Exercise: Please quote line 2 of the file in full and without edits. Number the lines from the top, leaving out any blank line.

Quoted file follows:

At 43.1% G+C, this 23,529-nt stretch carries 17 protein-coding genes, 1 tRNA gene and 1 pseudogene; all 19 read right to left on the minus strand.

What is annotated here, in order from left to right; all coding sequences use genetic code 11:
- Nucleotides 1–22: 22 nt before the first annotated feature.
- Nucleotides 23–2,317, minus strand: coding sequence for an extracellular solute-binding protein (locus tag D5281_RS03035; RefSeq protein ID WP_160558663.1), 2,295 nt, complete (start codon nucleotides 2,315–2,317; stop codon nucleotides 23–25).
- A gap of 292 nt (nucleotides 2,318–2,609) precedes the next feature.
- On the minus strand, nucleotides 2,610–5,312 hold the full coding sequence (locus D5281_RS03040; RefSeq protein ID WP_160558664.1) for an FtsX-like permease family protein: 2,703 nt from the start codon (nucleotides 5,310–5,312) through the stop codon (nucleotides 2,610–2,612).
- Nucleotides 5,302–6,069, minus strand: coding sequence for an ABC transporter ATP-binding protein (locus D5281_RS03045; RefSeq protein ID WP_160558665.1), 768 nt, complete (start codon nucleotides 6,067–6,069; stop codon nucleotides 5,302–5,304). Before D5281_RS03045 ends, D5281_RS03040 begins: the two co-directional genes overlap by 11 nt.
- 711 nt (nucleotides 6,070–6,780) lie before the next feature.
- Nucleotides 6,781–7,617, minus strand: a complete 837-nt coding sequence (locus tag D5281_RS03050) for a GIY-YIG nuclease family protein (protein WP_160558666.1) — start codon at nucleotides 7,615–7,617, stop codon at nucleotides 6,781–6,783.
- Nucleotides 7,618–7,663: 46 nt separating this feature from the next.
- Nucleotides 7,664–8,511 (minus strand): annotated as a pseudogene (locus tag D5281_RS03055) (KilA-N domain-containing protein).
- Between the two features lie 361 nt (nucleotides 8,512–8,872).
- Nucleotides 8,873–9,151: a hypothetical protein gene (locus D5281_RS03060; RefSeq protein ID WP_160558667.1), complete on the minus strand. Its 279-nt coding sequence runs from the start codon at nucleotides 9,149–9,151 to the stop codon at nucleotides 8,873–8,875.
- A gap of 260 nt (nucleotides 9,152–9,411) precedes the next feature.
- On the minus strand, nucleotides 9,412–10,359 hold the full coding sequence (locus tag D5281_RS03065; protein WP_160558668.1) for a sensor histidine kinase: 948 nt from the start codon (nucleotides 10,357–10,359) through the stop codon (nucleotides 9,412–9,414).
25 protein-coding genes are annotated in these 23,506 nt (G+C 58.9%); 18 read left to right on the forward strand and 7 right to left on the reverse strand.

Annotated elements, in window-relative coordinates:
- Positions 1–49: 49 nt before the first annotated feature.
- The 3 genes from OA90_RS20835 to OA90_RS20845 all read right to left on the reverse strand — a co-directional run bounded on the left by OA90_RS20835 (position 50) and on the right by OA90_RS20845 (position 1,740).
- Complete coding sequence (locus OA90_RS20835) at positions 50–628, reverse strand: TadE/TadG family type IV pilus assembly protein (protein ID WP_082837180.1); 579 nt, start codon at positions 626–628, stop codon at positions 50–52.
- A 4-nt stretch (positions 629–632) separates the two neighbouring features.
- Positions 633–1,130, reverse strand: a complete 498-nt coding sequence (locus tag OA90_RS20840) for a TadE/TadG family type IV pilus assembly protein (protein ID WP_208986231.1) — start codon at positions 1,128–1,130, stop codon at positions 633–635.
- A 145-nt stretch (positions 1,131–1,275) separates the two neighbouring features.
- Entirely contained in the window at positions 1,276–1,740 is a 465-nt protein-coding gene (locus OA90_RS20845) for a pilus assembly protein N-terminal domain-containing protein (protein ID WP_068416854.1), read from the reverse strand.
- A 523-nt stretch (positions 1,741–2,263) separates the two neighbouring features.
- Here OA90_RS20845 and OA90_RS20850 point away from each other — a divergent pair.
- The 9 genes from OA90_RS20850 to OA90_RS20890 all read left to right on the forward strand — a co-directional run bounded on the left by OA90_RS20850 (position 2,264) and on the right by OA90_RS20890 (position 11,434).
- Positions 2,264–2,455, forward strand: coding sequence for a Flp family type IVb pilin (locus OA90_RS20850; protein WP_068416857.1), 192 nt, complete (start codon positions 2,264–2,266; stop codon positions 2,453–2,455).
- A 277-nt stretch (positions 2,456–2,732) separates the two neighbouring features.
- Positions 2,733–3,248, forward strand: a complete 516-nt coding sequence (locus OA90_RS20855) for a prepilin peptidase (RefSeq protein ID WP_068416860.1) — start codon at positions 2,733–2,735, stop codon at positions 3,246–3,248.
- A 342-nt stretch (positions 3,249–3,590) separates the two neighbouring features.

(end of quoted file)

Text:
What is annotated here, in order from left to right; all coding sequences use genetic code 11: